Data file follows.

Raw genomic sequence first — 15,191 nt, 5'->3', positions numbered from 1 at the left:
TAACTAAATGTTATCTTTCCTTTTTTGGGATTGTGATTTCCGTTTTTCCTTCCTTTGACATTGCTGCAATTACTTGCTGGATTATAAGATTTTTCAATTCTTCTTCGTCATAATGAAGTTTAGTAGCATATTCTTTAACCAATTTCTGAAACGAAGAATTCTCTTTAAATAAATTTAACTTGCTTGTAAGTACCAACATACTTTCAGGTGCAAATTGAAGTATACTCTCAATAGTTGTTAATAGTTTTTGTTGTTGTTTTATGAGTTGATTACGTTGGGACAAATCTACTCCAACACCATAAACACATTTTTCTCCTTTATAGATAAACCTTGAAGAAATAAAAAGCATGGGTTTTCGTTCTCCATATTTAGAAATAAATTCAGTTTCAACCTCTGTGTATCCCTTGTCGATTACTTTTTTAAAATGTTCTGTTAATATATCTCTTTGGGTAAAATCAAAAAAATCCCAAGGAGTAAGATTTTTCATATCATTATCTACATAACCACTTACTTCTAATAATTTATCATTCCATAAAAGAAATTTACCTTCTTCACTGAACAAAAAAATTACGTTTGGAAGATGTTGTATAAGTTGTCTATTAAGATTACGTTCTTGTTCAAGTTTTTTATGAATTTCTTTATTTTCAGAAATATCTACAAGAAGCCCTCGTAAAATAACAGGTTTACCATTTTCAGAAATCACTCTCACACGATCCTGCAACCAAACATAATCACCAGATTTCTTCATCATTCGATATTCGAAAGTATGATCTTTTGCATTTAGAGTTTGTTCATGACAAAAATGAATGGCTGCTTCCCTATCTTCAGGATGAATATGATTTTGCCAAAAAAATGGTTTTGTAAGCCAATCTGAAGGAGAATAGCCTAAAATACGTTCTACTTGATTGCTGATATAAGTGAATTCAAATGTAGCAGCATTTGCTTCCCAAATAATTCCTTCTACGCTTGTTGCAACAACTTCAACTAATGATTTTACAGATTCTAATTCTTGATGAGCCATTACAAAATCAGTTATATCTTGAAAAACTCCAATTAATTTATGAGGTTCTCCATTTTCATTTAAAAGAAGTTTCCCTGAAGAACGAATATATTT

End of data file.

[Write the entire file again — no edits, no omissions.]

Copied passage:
Raw genomic sequence first — 15,191 nt, 5'->3', positions numbered from 1 at the left:
TAACTAAATGTTATCTTTCCTTTTTTGGGATTGTGATTTCCGTTTTTCCTTCCTTTGACATTGCTGCAATTACTTGCTGGATTATAAGATTTTTCAATTCTTCTTCGTCATAATGAAGTTTAGTAGCATATTCTTTAACCAATTTCTGAAACGAAGAATTCTCTTTAAATAAATTTAACTTGCTTGTAAGTACCAACATACTTTCAGGTGCAAATTGAAGTATACTCTCAATAGTTGTTAATAGTTTTTGTTGTTGTTTTATGAGTTGATTACGTTGGGACAAATCTACTCCAACACCATAAACACATTTTTCTCCTTTATAGATAAACCTTGAAGAAATAAAAAGCATGGGTTTTCGTTCTCCATATTTAGAAATAAATTCAGTTTCAACCTCTGTGTATCCCTTGTCGATTACTTTTTTAAAATGTTCTGTTAATATATCTCTTTGGGTAAAATCAAAAAAATCCCAAGGAGTAAGATTTTTCATATCATTATCTACATAACCACTTACTTCTAATAATTTATCATTCCATAAAAGAAATTTACCTTCTTCACTGAACAAAAAAATTACGTTTGGAAGATGTTGTATAAGTTGTCTATTAAGATTACGTTCTTGTTCAAGTTTTTTATGAATTTCTTTATTTTCAGAAATATCTACAAGAAGCCCTCGTAAAATAACAGGTTTACCATTTTCAGAAATCACTCTCACACGATCCTGCAACCAAACATAATCACCAGATTTCTTCATCATTCGATATTCGAAAGTATGATCTTTTGCATTTAGAGTTTGTTCATGACAAAAATGAATGGCTGCTTCCCTATCTTCAGGATGAATATGATTTTGCCAAAAAAATGGTTTTGTAAGCCAATCTGAAGGAGAATAGCCTAAAATACGTTCTACTTGATTGCTGATATAAGTGAATTCAAATGTAGCAGCATTTGCTTCCCAAATAATTCCTTCTACGCTTGTTGCAACAACTTCAACTAATGATTTTACAGATTCTAATTCTTGATGAGCCATTACAAAATCAGTTATATCTTGAAAAACTCCAATTAATTTATGAGGTTCTCCATTTTCATTTAAAAGAAGTTTCCCTGAAGAACGAATATATTT